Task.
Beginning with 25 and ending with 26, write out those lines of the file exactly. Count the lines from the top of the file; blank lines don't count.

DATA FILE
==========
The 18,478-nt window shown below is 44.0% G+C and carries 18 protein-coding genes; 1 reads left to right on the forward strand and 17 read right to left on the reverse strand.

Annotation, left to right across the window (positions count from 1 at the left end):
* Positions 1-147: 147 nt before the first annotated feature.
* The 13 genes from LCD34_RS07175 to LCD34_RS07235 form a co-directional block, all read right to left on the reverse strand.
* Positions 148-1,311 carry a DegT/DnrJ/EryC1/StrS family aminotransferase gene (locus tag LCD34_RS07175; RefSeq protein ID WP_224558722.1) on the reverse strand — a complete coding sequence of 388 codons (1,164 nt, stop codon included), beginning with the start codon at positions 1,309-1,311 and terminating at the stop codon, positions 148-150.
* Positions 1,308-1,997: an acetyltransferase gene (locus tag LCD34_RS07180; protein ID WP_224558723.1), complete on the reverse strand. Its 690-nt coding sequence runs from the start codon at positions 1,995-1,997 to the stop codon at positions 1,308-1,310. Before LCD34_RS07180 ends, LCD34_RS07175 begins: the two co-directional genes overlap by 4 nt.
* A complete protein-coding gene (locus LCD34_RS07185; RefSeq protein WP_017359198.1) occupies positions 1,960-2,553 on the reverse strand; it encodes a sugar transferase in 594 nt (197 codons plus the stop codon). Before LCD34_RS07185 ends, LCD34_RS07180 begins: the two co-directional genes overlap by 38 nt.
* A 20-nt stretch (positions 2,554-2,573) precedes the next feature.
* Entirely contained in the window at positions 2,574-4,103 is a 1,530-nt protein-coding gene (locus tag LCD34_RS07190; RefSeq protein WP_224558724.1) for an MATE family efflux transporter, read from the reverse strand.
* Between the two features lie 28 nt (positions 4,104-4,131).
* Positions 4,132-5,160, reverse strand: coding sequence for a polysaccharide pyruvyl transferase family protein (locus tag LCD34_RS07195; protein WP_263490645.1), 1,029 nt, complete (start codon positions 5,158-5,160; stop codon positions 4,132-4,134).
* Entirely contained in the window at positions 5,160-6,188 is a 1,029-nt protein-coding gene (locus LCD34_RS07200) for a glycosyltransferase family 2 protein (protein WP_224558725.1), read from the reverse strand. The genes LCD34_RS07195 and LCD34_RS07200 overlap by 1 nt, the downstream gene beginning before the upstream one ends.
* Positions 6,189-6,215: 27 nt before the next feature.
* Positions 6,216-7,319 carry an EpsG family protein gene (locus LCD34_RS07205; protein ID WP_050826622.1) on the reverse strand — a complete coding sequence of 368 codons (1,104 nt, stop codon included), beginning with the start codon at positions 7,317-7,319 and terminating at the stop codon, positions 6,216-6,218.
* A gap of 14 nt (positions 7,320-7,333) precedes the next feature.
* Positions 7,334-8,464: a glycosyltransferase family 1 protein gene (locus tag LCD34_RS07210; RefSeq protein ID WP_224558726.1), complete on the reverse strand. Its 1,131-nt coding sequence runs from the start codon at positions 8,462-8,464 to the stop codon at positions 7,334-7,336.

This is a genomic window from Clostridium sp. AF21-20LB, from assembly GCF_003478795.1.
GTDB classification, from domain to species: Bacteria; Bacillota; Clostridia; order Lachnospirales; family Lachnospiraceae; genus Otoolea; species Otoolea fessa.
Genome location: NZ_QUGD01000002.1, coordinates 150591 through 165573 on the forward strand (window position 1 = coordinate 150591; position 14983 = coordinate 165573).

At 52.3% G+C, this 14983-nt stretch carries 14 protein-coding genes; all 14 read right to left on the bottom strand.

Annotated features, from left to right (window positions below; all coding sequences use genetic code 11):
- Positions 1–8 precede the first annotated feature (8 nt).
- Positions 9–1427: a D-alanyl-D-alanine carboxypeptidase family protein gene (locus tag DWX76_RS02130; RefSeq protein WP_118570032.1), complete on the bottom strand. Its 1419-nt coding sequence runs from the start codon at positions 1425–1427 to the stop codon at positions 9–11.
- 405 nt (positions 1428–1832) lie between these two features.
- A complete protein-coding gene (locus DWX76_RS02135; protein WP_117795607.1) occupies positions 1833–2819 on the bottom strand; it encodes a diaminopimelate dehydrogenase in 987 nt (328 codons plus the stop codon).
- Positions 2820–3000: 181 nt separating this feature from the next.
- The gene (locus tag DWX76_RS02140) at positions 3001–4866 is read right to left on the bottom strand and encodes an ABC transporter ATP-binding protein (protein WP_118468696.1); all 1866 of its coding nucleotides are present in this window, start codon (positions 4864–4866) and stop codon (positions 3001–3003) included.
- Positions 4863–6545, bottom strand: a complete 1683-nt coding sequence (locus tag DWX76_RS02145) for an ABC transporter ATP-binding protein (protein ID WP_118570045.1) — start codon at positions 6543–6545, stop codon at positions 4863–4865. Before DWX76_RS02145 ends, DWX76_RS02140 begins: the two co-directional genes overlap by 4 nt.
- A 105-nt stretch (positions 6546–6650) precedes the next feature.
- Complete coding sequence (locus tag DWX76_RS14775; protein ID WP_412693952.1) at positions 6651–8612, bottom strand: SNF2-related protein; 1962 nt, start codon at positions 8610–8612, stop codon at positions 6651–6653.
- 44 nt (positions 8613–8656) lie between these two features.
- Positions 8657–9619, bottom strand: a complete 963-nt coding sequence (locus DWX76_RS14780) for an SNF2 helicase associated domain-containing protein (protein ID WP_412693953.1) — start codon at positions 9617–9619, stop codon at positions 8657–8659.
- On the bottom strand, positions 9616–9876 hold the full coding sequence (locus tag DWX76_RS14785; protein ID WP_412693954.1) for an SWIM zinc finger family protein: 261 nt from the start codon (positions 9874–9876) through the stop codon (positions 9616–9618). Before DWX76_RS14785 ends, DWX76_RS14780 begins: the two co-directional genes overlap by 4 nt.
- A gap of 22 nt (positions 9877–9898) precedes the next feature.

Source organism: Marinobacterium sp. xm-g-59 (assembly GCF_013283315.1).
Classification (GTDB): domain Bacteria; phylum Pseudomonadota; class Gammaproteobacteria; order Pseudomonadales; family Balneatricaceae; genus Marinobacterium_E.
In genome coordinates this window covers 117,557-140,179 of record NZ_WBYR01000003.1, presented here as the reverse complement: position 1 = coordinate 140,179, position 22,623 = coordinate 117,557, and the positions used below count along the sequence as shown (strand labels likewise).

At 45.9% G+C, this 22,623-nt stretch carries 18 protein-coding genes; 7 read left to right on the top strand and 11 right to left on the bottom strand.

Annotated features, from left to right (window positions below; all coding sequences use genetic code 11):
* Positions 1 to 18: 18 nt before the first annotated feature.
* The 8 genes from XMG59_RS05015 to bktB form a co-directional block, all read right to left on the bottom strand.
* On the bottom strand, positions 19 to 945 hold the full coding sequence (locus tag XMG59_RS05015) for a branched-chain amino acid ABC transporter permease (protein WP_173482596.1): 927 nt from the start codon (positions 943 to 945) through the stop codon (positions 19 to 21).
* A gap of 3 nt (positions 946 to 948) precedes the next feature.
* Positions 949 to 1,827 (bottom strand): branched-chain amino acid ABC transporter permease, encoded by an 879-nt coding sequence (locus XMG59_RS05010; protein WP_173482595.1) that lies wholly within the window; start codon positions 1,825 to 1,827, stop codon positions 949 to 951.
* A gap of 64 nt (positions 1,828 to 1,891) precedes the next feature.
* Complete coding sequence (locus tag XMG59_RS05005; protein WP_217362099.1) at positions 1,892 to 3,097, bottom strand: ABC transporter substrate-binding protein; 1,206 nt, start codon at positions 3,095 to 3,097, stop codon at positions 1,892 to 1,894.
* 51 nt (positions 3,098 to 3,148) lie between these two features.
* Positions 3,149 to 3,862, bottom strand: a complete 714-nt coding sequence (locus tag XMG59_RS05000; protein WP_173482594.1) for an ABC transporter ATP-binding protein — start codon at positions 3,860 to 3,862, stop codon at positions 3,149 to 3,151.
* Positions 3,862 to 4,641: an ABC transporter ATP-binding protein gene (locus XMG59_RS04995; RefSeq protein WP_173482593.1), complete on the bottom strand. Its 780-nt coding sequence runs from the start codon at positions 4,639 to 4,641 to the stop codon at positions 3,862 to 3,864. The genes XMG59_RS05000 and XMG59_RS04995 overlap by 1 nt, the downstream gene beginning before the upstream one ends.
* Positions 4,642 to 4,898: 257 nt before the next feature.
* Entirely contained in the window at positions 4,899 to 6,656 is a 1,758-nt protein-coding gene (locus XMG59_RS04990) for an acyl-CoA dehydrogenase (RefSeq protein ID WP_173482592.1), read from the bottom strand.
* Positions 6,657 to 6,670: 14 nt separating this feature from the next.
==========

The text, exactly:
- A complete protein-coding gene (locus DWX76_RS02135; protein WP_117795607.1) occupies positions 1833–2819 on the bottom strand; it encodes a diaminopimelate dehydrogenase in 987 nt (328 codons plus the stop codon).
- Positions 2820–3000: 181 nt separating this feature from the next.